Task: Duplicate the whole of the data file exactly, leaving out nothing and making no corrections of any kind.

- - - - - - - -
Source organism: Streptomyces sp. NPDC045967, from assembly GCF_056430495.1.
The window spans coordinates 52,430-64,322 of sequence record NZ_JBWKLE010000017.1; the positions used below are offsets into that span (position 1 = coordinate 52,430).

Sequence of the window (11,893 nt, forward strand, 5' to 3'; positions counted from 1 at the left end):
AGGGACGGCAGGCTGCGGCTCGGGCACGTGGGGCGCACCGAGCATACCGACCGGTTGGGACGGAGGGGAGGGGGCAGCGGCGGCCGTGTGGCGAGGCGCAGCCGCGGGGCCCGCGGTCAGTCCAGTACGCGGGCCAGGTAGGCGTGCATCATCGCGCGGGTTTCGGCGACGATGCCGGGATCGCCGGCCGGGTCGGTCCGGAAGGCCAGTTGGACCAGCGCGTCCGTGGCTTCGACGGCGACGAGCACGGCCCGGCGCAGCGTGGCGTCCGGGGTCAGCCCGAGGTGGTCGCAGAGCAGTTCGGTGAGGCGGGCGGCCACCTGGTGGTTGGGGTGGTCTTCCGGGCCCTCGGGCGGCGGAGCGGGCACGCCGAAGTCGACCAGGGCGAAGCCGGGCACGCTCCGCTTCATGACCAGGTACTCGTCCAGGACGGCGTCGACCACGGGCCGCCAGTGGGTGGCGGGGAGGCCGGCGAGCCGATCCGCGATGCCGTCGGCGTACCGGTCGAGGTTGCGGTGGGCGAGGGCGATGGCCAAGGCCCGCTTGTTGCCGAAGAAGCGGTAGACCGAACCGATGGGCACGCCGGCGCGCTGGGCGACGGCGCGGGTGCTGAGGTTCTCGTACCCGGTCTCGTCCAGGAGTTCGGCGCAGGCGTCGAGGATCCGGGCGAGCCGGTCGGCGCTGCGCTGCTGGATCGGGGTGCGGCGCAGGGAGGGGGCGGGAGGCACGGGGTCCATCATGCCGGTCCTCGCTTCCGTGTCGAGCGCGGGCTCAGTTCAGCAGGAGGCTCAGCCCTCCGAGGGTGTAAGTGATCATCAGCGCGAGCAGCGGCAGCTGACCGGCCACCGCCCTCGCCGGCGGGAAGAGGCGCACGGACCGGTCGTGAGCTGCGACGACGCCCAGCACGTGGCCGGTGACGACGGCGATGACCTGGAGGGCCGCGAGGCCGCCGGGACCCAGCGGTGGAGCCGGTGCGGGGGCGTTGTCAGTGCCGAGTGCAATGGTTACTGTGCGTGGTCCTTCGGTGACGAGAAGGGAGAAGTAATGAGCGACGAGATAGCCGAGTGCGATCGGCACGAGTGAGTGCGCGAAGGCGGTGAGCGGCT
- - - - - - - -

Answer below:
Source organism: Streptomyces sp. NPDC045967, from assembly GCF_056430495.1.
The window spans coordinates 52,430-64,322 of sequence record NZ_JBWKLE010000017.1; the positions used below are offsets into that span (position 1 = coordinate 52,430).

Sequence of the window (11,893 nt, forward strand, 5' to 3'; positions counted from 1 at the left end):
AGGGACGGCAGGCTGCGGCTCGGGCACGTGGGGCGCACCGAGCATACCGACCGGTTGGGACGGAGGGGAGGGGGCAGCGGCGGCCGTGTGGCGAGGCGCAGCCGCGGGGCCCGCGGTCAGTCCAGTACGCGGGCCAGGTAGGCGTGCATCATCGCGCGGGTTTCGGCGACGATGCCGGGATCGCCGGCCGGGTCGGTCCGGAAGGCCAGTTGGACCAGCGCGTCCGTGGCTTCGACGGCGACGAGCACGGCCCGGCGCAGCGTGGCGTCCGGGGTCAGCCCGAGGTGGTCGCAGAGCAGTTCGGTGAGGCGGGCGGCCACCTGGTGGTTGGGGTGGTCTTCCGGGCCCTCGGGCGGCGGAGCGGGCACGCCGAAGTCGACCAGGGCGAAGCCGGGCACGCTCCGCTTCATGACCAGGTACTCGTCCAGGACGGCGTCGACCACGGGCCGCCAGTGGGTGGCGGGGAGGCCGGCGAGCCGATCCGCGATGCCGTCGGCGTACCGGTCGAGGTTGCGGTGGGCGAGGGCGATGGCCAAGGCCCGCTTGTTGCCGAAGAAGCGGTAGACCGAACCGATGGGCACGCCGGCGCGCTGGGCGACGGCGCGGGTGCTGAGGTTCTCGTACCCGGTCTCGTCCAGGAGTTCGGCGCAGGCGTCGAGGATCCGGGCGAGCCGGTCGGCGCTGCGCTGCTGGATCGGGGTGCGGCGCAGGGAGGGGGCGGGAGGCACGGGGTCCATCATGCCGGTCCTCGCTTCCGTGTCGAGCGCGGGCTCAGTTCAGCAGGAGGCTCAGCCCTCCGAGGGTGTAAGTGATCATCAGCGCGAGCAGCGGCAGCTGACCGGCCACCGCCCTCGCCGGCGGGAAGAGGCGCACGGACCGGTCGTGAGCTGCGACGACGCCCAGCACGTGGCCGGTGACGACGGCGATGACCTGGAGGGCCGCGAGGCCGCCGGGACCCAGCGGTGGAGCCGGTGCGGGGGCGTTGTCAGTGCCGAGTGCAATGGTTACTGTGCGTGGTCCTTCGGTGACGAGAAGGGAGAAGTAATGAGCGACGAGATAGCCGAGTGCGATCGGCACGAGTGAGTGCGCGAAGGCGGTGAGCGGCT